Zero-Based Budgeting (ZBB)
Budget smarter, not harder with Zero-Based Budgeting Method!
Money, money, money! It’s all we ever hear about these days. And let’s be real, who doesn’t want a little extra jingle in their pocket? But, what do you do when your expenses keep going up, and your income stays the same? Well, that’s where zero-based budgeting (ZBB) comes in!
What is Zero-Based Budgeting Method?
ZBB is a budgeting method where you start from scratch each month and allocate every dollar you earn to different expenses. Instead of just looking at how much money you have left over at the end of the month, you take a hard look at each expense and determine if it’s necessary or not. If it is, you allocate a certain amount of money towards it, and if not, well, goodbye expense!
In a simpler way of putting it, if you earn $2,000 a month, then you must spend $2,000 (yes, savings and investments included).
How to Apply Zero-Based Budgeting?
Determine Your Income:
The first step to ZBB is to determine your total income for the month. This includes your salary, any side hustle money, and any other sources of income.
What if you have irregular income? You can still apply this method by taking the lowest income you had in like – past 6 months, and use it as a rough estimate. Once the payments start to kick in, you can adjust the outcome later.
List Your Expenses:
The next step, which is also one of the least favorable part of the process, is to list out all of your monthly expenses. This includes necessities (bills, groceries, transportation, etc.), savings, essentials (childcare, health care, etc.), leisure and more – simply every single way you envision your money to go.
It can be time-consuming, tedious, and tiring. But once you’re done, you’ll be glad you did it in the first place.
What about unexpected expenses? The easiest way to handle that is by allocating it under ‘emergency expenses’ or ‘miscellaneous’, and in terms of how much to spend, you can take the average amount of unexpected expenses you had in the past few months and put it as your benchmark.
Allocate Your Money:
Now it’s time to allocate your money to each expense. Be sure to prioritize necessary expenses like rent and utilities before allocating money to less important expenses. If you have leftovers, allocate some for unexpected expenses and investments.
Review and Adjust:
At the end of the month, review your budget and adjust it as necessary. This way, you can make changes and improvements for the following month.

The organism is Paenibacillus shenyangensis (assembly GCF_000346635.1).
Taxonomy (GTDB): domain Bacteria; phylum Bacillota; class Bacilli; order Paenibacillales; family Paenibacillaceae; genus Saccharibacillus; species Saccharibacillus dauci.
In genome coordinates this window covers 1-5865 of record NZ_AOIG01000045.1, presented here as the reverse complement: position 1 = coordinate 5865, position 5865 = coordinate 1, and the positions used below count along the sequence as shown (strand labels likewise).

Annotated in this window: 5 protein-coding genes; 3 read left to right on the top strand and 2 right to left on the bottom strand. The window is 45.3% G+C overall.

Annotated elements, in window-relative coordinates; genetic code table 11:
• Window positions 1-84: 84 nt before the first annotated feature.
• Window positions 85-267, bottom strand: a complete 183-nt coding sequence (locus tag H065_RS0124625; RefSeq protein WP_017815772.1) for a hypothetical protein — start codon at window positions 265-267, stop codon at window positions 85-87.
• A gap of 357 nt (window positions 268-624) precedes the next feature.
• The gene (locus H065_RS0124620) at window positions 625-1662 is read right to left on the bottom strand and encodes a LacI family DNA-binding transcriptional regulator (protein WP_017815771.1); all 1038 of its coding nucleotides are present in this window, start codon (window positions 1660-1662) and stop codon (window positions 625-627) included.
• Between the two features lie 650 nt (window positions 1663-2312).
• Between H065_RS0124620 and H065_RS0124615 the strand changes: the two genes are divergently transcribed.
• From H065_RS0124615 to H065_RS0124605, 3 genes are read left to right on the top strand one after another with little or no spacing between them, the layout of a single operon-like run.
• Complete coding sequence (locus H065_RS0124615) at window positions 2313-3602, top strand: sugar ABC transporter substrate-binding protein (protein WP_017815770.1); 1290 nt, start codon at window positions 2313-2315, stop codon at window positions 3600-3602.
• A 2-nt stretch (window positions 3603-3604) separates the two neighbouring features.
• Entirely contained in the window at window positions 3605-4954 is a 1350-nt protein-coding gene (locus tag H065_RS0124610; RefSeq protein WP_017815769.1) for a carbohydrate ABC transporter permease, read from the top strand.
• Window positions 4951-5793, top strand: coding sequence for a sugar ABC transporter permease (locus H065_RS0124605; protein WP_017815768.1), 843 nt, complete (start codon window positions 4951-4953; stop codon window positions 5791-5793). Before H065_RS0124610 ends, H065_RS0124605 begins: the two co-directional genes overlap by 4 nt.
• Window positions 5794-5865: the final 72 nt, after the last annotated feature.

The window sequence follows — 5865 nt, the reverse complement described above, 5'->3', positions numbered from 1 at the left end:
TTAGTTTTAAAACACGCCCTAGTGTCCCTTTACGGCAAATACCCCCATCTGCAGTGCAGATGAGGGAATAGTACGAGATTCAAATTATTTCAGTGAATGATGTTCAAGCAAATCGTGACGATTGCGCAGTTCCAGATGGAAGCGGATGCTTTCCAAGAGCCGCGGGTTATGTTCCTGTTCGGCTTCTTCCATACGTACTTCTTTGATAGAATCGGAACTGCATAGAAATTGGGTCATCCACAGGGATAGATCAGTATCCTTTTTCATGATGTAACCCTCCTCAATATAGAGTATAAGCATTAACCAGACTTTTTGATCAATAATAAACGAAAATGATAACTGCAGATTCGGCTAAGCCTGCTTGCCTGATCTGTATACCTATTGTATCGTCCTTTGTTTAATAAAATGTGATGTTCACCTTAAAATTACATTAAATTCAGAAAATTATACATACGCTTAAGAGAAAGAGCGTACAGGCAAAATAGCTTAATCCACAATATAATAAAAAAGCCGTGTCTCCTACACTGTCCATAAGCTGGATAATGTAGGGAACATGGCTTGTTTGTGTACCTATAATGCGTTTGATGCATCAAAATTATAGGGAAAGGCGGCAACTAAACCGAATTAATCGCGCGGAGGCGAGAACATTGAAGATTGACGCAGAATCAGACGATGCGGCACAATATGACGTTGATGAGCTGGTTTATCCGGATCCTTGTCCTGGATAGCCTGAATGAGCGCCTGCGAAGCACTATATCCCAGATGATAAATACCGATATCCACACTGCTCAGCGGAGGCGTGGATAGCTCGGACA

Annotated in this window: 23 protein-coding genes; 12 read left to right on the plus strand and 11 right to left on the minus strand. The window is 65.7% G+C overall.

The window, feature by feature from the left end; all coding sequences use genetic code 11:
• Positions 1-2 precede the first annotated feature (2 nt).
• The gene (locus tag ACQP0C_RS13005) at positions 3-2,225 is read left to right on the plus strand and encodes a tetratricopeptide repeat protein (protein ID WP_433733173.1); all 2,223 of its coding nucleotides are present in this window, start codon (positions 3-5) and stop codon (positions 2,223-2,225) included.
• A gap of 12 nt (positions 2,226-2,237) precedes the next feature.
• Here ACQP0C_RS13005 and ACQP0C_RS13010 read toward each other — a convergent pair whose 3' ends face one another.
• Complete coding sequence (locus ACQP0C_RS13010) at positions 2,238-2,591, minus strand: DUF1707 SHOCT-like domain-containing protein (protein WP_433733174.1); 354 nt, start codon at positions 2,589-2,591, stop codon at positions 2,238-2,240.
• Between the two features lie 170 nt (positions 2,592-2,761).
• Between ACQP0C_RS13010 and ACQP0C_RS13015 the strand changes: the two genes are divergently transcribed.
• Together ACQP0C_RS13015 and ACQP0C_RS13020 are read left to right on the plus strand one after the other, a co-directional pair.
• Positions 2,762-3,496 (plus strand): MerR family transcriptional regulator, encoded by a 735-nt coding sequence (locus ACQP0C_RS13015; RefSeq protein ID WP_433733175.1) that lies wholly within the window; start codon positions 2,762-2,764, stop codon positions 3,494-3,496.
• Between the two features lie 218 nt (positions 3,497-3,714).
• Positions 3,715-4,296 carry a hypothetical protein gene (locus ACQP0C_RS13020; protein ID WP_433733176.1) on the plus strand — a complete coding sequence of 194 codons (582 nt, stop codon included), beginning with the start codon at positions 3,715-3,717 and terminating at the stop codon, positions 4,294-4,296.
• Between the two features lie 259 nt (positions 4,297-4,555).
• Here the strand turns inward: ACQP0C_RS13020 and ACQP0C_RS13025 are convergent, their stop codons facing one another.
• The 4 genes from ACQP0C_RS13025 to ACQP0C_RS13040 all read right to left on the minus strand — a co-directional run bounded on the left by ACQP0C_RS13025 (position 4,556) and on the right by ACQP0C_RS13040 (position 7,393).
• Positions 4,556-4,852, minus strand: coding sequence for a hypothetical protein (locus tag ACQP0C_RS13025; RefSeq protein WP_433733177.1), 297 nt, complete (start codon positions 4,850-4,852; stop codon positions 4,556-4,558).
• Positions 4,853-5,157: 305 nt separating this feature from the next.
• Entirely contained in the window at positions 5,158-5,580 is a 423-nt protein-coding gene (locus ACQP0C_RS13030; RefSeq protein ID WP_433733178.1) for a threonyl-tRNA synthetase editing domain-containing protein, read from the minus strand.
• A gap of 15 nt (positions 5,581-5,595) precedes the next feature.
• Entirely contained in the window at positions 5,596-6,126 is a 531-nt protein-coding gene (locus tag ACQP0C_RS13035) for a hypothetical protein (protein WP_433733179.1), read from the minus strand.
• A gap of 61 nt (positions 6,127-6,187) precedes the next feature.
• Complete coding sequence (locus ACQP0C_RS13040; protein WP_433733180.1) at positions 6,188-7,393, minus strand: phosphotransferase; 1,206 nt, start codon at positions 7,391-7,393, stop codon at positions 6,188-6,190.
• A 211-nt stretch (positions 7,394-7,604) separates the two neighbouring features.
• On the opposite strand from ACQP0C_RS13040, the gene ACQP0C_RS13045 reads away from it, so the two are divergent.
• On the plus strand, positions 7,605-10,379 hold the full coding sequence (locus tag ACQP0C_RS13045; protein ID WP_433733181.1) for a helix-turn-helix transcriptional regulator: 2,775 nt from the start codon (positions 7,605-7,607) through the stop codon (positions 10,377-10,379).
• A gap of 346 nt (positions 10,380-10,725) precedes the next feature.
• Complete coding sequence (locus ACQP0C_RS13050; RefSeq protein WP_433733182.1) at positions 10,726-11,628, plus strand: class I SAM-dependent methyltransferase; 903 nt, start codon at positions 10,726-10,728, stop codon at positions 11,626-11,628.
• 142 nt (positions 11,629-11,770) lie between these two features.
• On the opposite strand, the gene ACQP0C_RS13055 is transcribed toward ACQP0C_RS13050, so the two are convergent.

By the beginning of each month, you will have to start fresh again, calculate your income, draw your expenses, put the money where it belongs, review, adjust, and repeat!
Pros of Zero-Based Budgeting Method:
By allocating every dollar you earn, you’ll have a better idea of where your money is going and how much you’re actually saving each month.
Better Spending Habits:
ZBB forces you to look at each expense and determine if it’s necessary or not, which can lead to better spending habits in the long run.
Improved Financial Planning:
With ZBB, you’ll have a better understanding of your financial situation and will be able to make better financial planning decisions.
Cons of Zero-Based Budgeting Method:
ZBB can be time-consuming and requires a lot of effort in the beginning, but once you get the hang of it, it’ll be a breeze!
No Room for Spontaneity:
With ZBB, every dollar is accounted for, leaving little room for spontaneous expenses or treats.
May Seem Restrictive:
For some, ZBB may seem too restrictive and may cause stress. However, once you see the positive impact it has on your finances, you’ll be singing praises!
In conclusion, zero-based budgeting is a budgeting method that requires a lot of effort and dedication but can lead to improved spending habits and increased savings. It’s a budgeting method that’ll make you scream “Well, that’s worth it!”
So, why not give it a try and see how it can help you reach your financial goals? Who knows, you may just fall in love with ZBB and never look back!
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